The Easiest Ways to Measure Marketing ROI

5 minute read

Upland Admin

Every business is on a quest to measure marketing ROI.

Determining the true value of marketing efforts is both the incentive and the reward, as brands continue to refine how to market to the person within the business and inspire them to engage in the buyer’s journey.

While the marketing numbers don’t lie when it comes to monetary success, they do tell a bigger story about the customer. Likes, shares, and impressions help pave the way to a sale, but there’s no second act if marketing efforts don’t translate into a positive customer experience.

And yet “50% of C-suite respondents said their organization uses no consistent measure of their customers’ experience.”

Say what?

 “17% of marketers in a Demand Metric study said they have no content effectiveness measurements in place, while 49% are using only basic metrics such as clicks or downloads.”

With B2B organizations struggling to manage value-add tracking and consistent processes, marketing becomes more of a gamble than a strategic investment.

So how can brands develop marketing that supports the “customer courting” that’s so essential to the selling process, while also leveraging simple tools to measure marketing ROI and fine-tune their sales funnel flow?

Simple: set revenue goals, test, track, measure, refine—and then repeat.

Related Content: 4 Simple Marketing Templates for Analyzing Content ROI

Simplify the Marketing ROI Playing Field by Setting Goals

Let’s assume a B2B organization has a main goal of making money (crazy, right?). This goal is the basis for setting up important milestones related to sales and revenue and how they are measured.

1. Identify revenue goals for every stage of the sales funnel per quarter, based on the length of the sales cycle.

With a clear number to shoot for, it’s much easier to see how each department plays a role in overall revenue generation. This process also highlights the costs associated with delivering the required work, broken down by team.

2. Define revenue goals based on potential streams of income.

Does it make sense to focus on new accounts? Or is there more revenue up for grabs through cross-selling or upselling to existing customers? Teams can also break down revenue goals based on key customer segments such as enterprise, mid-market, SMB, etc., as each makes up part of the total revenue pie.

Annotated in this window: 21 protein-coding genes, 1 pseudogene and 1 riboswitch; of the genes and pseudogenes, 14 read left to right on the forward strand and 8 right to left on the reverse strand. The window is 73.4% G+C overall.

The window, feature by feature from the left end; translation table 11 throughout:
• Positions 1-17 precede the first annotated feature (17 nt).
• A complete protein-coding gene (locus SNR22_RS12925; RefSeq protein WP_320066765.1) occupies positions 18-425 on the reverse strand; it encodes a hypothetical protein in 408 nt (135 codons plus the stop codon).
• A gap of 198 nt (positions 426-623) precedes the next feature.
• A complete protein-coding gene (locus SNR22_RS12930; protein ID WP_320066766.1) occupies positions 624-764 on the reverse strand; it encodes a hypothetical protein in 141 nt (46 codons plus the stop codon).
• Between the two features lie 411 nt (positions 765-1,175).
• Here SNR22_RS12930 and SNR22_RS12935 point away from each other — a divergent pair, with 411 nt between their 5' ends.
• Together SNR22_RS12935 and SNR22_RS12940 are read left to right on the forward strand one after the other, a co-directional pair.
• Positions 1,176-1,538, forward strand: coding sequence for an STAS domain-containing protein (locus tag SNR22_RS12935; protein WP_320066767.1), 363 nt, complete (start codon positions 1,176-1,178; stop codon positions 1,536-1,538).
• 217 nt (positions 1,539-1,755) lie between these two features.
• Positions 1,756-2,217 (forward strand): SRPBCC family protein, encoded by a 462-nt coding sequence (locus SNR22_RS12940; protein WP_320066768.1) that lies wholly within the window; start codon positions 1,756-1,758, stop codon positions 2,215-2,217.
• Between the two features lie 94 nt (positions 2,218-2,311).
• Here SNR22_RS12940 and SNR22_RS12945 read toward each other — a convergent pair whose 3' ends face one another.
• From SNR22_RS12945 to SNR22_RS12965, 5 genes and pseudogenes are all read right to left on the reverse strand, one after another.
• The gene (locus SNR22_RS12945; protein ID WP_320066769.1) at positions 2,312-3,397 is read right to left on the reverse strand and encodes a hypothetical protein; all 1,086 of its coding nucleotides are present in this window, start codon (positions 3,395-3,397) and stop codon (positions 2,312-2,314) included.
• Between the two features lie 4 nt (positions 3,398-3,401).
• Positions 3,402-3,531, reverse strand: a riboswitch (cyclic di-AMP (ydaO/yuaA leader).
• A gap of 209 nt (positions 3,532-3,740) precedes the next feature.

3. Calculate the percentage of revenue that the marketing team has agreed to contribute on an annual and quarterly basis.

The marketing and sales departments are a package deal in terms of their symbiotic relationship, so it’s likely that their efforts can be divided in a 50/50 percentage. If an organization is more mature, a 25/75 breakdown in favor of sales is common.

4. Use a target conversion rate to determine how many closed deals are needed by the end of each sales cycle.

This way, the marketing team can work backward to determine what’s needed for each sales stage. But remember: marketing does not produce instantaneous results. In order to accurately measure marketing ROI, efforts are always a cycle behind the current one.

When there’s a clear number to work backward from, it’s easier to reverse-engineer the sales funnel and see the path of leads toward revenue as a clear number, rather a fingers-crossed gamble.

Additional Ways to Increase and Measure Marketing ROI

To pump a little extra juice into marketing efforts and increase leads, try a few other demand generation tactics.

1. Get down with some marketing automation, and use a system that can track response rates and clicks.

“75% of companies using marketing automation see ROI within 12 months, [and] 44% within six months.”

When there’s a consistent brand message delivered in a personalized way, the buyer’s journey is easier for customers to access at any time and stage—not just during a large marketing push.

Automation also reduces overall production costs, and allows marketing teams to create a clear series of messages one time, to be automated as needed based on the development of a specific lead.

2. Look at what’s already working.

The most powerful tool you have right in front of you is the success already created. Look at the wins and work backward. Seeing the patterns of positive impact within the customer journey helps eliminate ineffective pathways to leads.

“Customer journey analysis is now the most valuable CRO (conversion rate optimization) method, with A/B testing dropping to second. So the best investment is in the journey itself.”

3. Use a content management system to streamline marketing activities, automate content, and track response rates.

This saves time, helps get buy-in on a singular brand message, and strengthens the buyer’s journey. It also enables brands to bridge the gap between technology and customers, measure marketing ROI more effectively, and understand how to optimize specific aspects of the overall sales funnel.

“Executives note that it takes a combined focus on the customer journey, data, and technology to close the gap on customer needs and measure marketing ROI. 81% of CXOs anticipate more digital interaction with customers by 2020, and 66% expect more focus on customers as individuals.”

It’s time to find the right blend of tools, technology, and data to craft a marketing plan based on clear revenue goals and what’s already working well.

Want example formulas to make measuring marketing ROI even easier? Kapost has a template for that, spelling out all you need to know to make it work for your team, right now.

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